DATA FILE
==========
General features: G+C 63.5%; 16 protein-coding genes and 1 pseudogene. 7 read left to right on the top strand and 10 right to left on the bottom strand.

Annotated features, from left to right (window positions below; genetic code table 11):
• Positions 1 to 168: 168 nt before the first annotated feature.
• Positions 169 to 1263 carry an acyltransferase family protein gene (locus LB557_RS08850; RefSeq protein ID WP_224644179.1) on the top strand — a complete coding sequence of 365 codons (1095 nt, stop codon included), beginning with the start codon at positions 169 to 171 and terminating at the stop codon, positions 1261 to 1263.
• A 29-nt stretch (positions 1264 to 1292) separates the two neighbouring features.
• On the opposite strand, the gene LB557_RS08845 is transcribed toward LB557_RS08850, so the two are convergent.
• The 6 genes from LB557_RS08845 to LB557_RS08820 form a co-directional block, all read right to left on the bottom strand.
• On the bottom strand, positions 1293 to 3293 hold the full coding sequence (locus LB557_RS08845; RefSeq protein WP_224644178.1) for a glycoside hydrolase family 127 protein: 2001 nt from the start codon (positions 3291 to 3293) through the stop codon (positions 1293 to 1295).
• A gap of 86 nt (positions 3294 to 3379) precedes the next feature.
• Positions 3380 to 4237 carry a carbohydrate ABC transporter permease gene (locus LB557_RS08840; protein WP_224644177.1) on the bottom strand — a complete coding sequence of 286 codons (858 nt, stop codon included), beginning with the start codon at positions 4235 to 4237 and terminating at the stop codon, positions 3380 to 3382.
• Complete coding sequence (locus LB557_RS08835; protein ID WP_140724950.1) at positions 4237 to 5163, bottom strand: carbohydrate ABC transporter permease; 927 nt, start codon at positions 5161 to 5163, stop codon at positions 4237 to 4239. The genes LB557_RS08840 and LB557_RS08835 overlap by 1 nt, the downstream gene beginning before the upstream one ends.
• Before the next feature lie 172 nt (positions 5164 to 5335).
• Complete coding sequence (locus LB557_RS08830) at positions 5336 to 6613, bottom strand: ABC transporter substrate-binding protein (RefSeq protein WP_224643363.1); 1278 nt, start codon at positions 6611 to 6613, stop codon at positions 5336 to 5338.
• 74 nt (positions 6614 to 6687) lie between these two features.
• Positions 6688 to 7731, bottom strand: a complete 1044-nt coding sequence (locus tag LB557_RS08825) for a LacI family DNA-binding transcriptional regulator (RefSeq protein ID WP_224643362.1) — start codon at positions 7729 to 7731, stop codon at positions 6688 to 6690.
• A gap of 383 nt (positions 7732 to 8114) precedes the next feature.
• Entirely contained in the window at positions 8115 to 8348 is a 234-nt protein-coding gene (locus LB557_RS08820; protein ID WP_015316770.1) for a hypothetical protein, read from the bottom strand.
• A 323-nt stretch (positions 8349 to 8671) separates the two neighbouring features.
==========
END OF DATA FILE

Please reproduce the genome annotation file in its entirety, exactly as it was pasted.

General features: G+C 63.5%; 16 protein-coding genes and 1 pseudogene. 7 read left to right on the top strand and 10 right to left on the bottom strand.

Annotated features, from left to right (window positions below; genetic code table 11):
• Positions 1 to 168: 168 nt before the first annotated feature.
• Positions 169 to 1263 carry an acyltransferase family protein gene (locus LB557_RS08850; RefSeq protein ID WP_224644179.1) on the top strand — a complete coding sequence of 365 codons (1095 nt, stop codon included), beginning with the start codon at positions 169 to 171 and terminating at the stop codon, positions 1261 to 1263.
• A 29-nt stretch (positions 1264 to 1292) separates the two neighbouring features.
• On the opposite strand, the gene LB557_RS08845 is transcribed toward LB557_RS08850, so the two are convergent.
• The 6 genes from LB557_RS08845 to LB557_RS08820 form a co-directional block, all read right to left on the bottom strand.
• On the bottom strand, positions 1293 to 3293 hold the full coding sequence (locus LB557_RS08845; RefSeq protein WP_224644178.1) for a glycoside hydrolase family 127 protein: 2001 nt from the start codon (positions 3291 to 3293) through the stop codon (positions 1293 to 1295).
• A gap of 86 nt (positions 3294 to 3379) precedes the next feature.
• Positions 3380 to 4237 carry a carbohydrate ABC transporter permease gene (locus LB557_RS08840; protein WP_224644177.1) on the bottom strand — a complete coding sequence of 286 codons (858 nt, stop codon included), beginning with the start codon at positions 4235 to 4237 and terminating at the stop codon, positions 3380 to 3382.
• Complete coding sequence (locus LB557_RS08835; protein ID WP_140724950.1) at positions 4237 to 5163, bottom strand: carbohydrate ABC transporter permease; 927 nt, start codon at positions 5161 to 5163, stop codon at positions 4237 to 4239. The genes LB557_RS08840 and LB557_RS08835 overlap by 1 nt, the downstream gene beginning before the upstream one ends.
• Before the next feature lie 172 nt (positions 5164 to 5335).
• Complete coding sequence (locus LB557_RS08830) at positions 5336 to 6613, bottom strand: ABC transporter substrate-binding protein (RefSeq protein WP_224643363.1); 1278 nt, start codon at positions 6611 to 6613, stop codon at positions 5336 to 5338.
• 74 nt (positions 6614 to 6687) lie between these two features.
• Positions 6688 to 7731, bottom strand: a complete 1044-nt coding sequence (locus tag LB557_RS08825) for a LacI family DNA-binding transcriptional regulator (RefSeq protein ID WP_224643362.1) — start codon at positions 7729 to 7731, stop codon at positions 6688 to 6690.
• A gap of 383 nt (positions 7732 to 8114) precedes the next feature.
• Entirely contained in the window at positions 8115 to 8348 is a 234-nt protein-coding gene (locus LB557_RS08820; protein ID WP_015316770.1) for a hypothetical protein, read from the bottom strand.
• A 323-nt stretch (positions 8349 to 8671) separates the two neighbouring features.